Remember that social business processes will benefit from having some structure, while allowing flexibility at the same time.

2. Create an environment of trust and engagement

Historically, innovation has been centered in a specific department (such as an R&D unit) or relied on close ties among a team of participants. Social platforms bring together participants from different departments, time zones or geographic areas. It will be necessary to create an environment of trust and engagement when using social platforms, to encourage employees to be freely share their knowledge without fears of negative consequences.

Trust becomes a key ingredient: participants must trust the process and the tool if they are to participate in a meaningful manner and enterprises must support open and transparent communications.

3. Build effective leadership teams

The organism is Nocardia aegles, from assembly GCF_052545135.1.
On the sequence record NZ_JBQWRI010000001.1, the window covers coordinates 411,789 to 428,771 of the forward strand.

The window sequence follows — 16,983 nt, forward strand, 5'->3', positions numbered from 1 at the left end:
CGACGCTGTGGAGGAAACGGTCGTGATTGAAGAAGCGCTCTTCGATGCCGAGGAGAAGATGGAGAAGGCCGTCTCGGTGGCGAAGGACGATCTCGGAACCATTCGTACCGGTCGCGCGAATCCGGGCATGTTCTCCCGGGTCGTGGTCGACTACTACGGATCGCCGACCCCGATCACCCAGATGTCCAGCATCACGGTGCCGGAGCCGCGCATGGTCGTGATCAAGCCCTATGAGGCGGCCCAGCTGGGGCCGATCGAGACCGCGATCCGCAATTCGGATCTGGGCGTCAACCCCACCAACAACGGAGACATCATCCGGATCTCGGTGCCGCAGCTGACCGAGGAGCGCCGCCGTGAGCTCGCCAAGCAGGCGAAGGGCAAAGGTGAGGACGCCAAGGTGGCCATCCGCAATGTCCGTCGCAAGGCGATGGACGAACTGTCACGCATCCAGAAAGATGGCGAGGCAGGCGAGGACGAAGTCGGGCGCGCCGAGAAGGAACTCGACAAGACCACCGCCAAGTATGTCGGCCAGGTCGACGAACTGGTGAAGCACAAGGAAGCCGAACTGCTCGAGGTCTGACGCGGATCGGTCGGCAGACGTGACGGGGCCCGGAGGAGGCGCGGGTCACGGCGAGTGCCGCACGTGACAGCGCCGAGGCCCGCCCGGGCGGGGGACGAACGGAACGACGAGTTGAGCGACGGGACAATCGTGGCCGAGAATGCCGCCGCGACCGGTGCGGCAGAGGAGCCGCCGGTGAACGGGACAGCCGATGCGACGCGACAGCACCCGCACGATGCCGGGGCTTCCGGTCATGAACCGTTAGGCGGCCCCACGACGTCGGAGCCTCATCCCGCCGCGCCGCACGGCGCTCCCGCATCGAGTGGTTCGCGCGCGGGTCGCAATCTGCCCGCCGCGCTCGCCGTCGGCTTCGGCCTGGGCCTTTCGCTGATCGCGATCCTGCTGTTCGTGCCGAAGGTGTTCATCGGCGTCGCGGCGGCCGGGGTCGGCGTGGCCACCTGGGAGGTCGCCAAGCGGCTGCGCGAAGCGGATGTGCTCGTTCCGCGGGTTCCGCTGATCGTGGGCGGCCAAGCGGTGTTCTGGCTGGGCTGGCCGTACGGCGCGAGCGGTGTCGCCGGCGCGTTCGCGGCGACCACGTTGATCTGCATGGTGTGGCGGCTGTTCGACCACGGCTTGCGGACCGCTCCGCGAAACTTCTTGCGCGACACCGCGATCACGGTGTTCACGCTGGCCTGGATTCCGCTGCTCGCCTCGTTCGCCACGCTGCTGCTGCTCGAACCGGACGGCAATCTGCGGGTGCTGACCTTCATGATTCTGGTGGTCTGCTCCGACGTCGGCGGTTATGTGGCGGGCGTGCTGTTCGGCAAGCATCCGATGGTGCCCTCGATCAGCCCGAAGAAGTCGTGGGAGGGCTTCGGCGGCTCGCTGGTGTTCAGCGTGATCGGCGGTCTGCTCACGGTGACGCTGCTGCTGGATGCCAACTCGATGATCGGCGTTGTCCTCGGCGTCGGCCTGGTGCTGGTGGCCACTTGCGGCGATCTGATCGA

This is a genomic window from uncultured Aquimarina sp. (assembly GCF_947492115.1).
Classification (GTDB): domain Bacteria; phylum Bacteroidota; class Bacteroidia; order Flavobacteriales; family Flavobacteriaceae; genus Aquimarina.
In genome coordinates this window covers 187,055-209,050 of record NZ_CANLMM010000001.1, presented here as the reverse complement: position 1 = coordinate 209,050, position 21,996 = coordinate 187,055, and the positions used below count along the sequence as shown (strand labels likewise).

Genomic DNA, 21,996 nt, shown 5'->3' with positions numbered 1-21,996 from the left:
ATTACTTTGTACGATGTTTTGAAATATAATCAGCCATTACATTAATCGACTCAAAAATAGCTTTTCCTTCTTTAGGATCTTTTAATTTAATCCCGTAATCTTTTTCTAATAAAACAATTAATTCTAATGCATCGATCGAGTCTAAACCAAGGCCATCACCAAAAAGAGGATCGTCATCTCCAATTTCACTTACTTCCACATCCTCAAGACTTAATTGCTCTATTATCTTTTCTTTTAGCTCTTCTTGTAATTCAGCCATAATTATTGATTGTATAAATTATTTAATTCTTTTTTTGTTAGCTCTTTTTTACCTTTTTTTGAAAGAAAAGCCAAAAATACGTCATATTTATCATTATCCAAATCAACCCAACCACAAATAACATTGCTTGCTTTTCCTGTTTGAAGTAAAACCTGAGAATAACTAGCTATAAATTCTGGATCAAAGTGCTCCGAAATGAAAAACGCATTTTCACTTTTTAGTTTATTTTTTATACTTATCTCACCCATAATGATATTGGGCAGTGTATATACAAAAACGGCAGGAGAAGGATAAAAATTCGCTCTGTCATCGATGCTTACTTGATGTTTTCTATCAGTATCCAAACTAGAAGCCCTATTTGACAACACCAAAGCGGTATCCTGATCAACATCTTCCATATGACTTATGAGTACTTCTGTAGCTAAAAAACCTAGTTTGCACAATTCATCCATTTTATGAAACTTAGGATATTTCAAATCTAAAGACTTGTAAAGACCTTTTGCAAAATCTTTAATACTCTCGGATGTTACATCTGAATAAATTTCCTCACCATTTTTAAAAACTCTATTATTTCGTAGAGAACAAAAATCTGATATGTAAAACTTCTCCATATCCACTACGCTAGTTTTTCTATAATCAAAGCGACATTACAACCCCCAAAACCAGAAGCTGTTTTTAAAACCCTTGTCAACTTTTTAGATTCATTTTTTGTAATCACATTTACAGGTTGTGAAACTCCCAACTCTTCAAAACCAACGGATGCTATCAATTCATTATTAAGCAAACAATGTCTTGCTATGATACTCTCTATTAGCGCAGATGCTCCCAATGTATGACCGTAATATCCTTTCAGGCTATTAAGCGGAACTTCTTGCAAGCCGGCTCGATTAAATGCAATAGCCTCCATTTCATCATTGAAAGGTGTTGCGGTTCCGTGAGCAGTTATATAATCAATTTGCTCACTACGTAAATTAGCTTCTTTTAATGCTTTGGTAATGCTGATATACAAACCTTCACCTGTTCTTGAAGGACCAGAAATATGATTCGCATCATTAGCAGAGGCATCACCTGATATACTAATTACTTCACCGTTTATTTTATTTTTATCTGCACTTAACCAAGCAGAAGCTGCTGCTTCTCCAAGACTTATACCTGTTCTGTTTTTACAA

Changing an enterprise’s culture to embrace social tools is a significant undertaking that requires a concerted effort. A committed leadership team is essential, preferably starting with the CEO. Community level leaders and “idea managers” are necessary to establish and communicate clear goals, take ownership of the process and encourage wide participation. Good leaders act as role models and are highly engaged with the community; they are the glue that holds the team together. Most importantly, an effective leader will pursue the first two principles above by leading the efforts to design the social collaboration process, setting and reinforcing clear innovation-related goals, and building trust in the process by and for the community.